Author Archives: Glen Dallas

Thought for the Week – 20.11.17

“People may hear your words, but they feel your attitude”

JOHN C. MAXWELL (b.1947)

John Calvin Maxwell (born 1947) is an American author, speaker, and pastor who has written many books, primarily focusing on leadership. Titles include The 21 Irrefutable Laws of Leadership and The 21 Indispensable Qualities of a Leader. His books have sold millions of copies, with some on the New York Times Best Seller List.

Thought for the Week – 13.11.17

“I shut my eyes in order to see”

PAUL GAUGUIN (1848-1903)

Eugène Henri Paul Gauguin (7 June 1848 – 8 May 1903) was a French post-Impressionist artist. Underappreciated until after his death, Gauguin is now recognised for his experimental use of colour and Synthetist style that were distinctly different from Impressionism. Towards the end of his life he spent ten years in French Polynesia, and most of his paintings from this time depict people or landscapes from that region.

His work was influential to the French avant-garde and many modern artists, such as Pablo Picasso and Henri Matisse. Gauguin’s art became popular after his death, partially from the efforts of art dealer Ambroise Vollard, who organised exhibitions of his work late in his career and assisted in organising two important posthumous exhibitions in Paris. Gauguin was an important figure in the Symbolist movement as a painter, sculptor, printmaker, ceramist, and writer. His expression of the inherent meaning of the subjects in his paintings, under the influence of the cloisonnist style, paved the way to Primitivism and the return to the pastoral. He was also an influential proponent of wood engraving and woodcuts as art forms.

Thought for the Week – 06.11.17

“It isn’t the mountain ahead that wears you out; it’s the grain of sand in your shoe”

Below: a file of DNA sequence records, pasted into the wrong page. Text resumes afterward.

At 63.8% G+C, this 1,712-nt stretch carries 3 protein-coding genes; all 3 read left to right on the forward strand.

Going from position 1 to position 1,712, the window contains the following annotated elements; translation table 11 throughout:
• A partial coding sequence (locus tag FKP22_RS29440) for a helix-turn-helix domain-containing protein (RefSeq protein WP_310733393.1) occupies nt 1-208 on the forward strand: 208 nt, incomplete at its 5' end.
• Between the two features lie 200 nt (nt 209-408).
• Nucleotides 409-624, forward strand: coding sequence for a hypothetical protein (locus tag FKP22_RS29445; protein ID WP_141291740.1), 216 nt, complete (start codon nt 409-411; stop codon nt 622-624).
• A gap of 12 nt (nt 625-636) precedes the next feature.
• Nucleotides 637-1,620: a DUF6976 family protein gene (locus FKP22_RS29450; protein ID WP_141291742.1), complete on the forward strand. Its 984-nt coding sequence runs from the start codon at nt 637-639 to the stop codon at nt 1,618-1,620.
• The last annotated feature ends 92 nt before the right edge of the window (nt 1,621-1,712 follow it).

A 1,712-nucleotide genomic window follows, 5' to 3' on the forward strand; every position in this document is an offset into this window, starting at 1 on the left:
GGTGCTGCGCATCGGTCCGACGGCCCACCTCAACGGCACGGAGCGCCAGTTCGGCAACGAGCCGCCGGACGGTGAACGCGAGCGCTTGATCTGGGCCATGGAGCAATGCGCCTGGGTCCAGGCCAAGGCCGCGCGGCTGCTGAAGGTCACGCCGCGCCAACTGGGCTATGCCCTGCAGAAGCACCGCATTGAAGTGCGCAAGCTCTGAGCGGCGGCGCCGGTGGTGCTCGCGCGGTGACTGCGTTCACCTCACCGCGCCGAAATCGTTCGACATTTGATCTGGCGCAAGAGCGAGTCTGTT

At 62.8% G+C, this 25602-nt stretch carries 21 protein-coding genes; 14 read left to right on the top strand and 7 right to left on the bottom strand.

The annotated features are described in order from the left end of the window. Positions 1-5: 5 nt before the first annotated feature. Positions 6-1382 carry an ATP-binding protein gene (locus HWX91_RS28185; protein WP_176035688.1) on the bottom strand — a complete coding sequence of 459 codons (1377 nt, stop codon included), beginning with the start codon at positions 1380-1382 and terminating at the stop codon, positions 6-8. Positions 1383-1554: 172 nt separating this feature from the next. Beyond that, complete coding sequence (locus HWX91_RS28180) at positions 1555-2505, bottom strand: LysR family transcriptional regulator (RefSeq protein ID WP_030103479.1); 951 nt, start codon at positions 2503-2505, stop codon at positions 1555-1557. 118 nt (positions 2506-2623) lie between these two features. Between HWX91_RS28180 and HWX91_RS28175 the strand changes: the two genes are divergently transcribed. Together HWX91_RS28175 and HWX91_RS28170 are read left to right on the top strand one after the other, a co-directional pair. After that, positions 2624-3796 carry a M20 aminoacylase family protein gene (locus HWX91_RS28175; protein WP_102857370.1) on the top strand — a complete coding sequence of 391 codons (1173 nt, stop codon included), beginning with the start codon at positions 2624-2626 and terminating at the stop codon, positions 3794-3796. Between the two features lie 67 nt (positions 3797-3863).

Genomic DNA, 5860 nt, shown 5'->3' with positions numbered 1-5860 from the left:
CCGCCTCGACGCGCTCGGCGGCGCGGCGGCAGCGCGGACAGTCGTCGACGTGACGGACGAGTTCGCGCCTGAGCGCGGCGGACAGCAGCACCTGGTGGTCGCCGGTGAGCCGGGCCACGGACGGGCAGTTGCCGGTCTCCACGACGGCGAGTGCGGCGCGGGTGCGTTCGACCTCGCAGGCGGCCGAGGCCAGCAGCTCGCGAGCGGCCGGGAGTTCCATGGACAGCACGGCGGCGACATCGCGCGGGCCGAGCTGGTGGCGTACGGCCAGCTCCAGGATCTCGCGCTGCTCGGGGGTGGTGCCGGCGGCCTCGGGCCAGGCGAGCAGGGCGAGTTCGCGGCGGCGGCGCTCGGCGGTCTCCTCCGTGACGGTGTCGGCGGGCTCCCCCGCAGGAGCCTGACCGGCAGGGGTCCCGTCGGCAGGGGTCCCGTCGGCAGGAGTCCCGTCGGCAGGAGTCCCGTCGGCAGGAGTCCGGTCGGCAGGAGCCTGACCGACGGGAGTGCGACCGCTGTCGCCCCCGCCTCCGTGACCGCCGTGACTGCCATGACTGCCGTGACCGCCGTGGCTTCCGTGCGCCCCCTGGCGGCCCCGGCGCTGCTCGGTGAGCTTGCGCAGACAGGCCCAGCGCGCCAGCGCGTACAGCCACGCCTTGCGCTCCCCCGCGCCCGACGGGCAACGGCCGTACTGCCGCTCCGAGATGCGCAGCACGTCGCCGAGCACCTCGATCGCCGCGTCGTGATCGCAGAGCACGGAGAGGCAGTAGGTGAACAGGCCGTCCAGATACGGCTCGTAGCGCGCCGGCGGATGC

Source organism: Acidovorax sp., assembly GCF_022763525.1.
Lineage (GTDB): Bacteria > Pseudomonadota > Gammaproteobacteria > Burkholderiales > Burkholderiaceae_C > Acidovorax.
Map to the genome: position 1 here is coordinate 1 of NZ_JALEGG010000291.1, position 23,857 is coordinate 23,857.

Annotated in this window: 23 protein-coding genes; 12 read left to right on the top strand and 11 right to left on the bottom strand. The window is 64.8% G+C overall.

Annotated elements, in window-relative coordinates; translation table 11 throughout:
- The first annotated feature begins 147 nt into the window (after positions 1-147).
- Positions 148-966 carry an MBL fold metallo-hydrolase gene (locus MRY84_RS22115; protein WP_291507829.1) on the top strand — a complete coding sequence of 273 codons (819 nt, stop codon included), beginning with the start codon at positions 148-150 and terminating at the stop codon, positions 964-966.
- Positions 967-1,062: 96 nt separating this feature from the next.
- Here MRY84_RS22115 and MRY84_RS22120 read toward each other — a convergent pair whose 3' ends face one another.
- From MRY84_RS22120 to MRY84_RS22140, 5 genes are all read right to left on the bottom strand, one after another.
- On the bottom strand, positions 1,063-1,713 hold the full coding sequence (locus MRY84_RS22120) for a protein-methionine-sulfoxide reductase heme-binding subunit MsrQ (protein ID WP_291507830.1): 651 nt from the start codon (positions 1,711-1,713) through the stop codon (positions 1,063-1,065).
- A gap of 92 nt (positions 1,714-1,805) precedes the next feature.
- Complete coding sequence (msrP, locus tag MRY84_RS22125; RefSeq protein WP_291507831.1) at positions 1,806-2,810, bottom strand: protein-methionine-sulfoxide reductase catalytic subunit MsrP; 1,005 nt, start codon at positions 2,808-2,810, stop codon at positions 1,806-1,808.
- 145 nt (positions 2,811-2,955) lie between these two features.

ROBERT W. SERVICE (1874-1958)

Robert William Service (January 16, 1874 – September 11, 1958) was a British-Canadian poet and writer who has often been called “the Bard of the Yukon”. He is best known for his poems “The Shooting of Dan McGrew” and “The Cremation of Sam McGee”, from his first book, Songs of a Sourdough (1907; also published as The Spell of the Yukon and Other Verses). His vivid descriptions of the Yukon and its people made it seem that he was a veteran of the Klondike gold rush, instead of the late-arriving bank clerk he actually was. Although his work remains popular, Service’s poems were initially received as being crudely comical works.


Don’t forget to put the 18th of November in your diary because it’s the date of the AGS Art Fair and Christmas Market.  And what’s more, entry is completely free for everyone.

Seventy artists and crafters from across Buckinghamshire will be showing and selling their work at the AGS between 10.30am and 3.30pm.  Our Art Café will be ready with delicious bakes and tempting treats.  And there will be some amazing craft and artisan demonstrations including pottery and stonemasonry.

So, come along with the whole family for a truly brilliant event.  You’ll get yourself organised for Christmas and help raise vital funds for AGS.

Thanks so much.



I hope you had a great half-term.  Be honest, you missed getting an email last week, didn’t you?  Well, to make up for that I’ve got some big news for all you booze-hounds.

This year’s top prize at the Xmas Raffle is a Christmas Booze and Choccie hamper.  The hamper contains a bottle each of champagne, prosecco, brandy, rum, whisky, red wine and white wine (oh and some chocolates too).  To try and win, just fill out the raffle tickets that your son brought home this week and get them back to school by December 7th (the draw is on the 8th).  If you haven’t been given any tickets by your son, they’ll probably be at the bottom of their bag, have a look.

Thanks so much.